Tamsin Johnson: My former boss, interior designer Don McQualter, who took me under his wing, showed me that there is no one way of doing things, and taught me to trust my instincts and have the courage and confidence to do something new.

Many places inspire me, from the hotel Le Sirenuse in Positano to our own Sydney Opera House, but I would say that trips to India with my parents when I was young really informed a lot of my interior memories, particular those spectacular palaces that are so complex and layered, and I think even more beautiful as they age.

There are many designers whose style I love but here are some:

Federico Forquet, who turned a hugely successful career in fashion into designing beautiful homes and gardens.
Bunny Mellon, a trailblazer of taste in both interiors and landscapes. I was actually reading a book about her when pregnant and named our daughter after her.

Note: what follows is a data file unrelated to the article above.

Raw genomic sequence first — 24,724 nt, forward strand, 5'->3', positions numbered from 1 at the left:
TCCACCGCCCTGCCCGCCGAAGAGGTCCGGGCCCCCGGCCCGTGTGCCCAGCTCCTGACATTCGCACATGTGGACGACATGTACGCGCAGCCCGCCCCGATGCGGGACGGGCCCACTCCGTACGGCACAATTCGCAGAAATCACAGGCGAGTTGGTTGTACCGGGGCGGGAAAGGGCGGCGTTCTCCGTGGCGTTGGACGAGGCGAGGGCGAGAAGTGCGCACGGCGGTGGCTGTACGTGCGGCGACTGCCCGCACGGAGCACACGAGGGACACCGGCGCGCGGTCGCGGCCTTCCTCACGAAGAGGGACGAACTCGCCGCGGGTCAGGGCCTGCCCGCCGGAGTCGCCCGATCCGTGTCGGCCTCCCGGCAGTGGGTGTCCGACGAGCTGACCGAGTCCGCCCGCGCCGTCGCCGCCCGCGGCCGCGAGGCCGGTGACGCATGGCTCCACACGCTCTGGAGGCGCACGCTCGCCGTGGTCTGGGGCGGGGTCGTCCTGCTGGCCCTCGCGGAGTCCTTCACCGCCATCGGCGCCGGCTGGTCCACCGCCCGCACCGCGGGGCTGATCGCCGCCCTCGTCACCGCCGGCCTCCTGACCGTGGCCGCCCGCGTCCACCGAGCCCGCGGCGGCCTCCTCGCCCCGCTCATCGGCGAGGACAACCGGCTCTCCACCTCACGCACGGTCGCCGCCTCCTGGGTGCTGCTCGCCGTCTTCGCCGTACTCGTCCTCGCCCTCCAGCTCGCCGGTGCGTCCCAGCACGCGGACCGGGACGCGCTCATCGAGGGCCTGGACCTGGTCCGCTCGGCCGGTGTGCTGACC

Georges Geffroy – what he did for Christian Dior was so rich and layered.

Axel Vervoordt, a dealer and designer after my own heart, with the most exceptional taste and refined eye. To me, he epitomises the practice of restraint.

David Nightingale Hicks – I love his black high-gloss walls, and obviously his prints made him famous. I’m generally drawn to designers who have their own distinct aesthetic.

Jacques Grange – he layered so beautifully and in such a considered way. I especially love the spaces he designed for Pierre Bergé and Yves Saint Laurent.

Luis Barragán – the way he used light, shadow, form and texture was so thoughtful.

“I like to establish a dialogue between old and new, the dynamic and the calm, the polished and the textural, the ordered and the delightfully dishevelled – what I like to call ‘tactful disharmony’.”

– Tamsin Johnson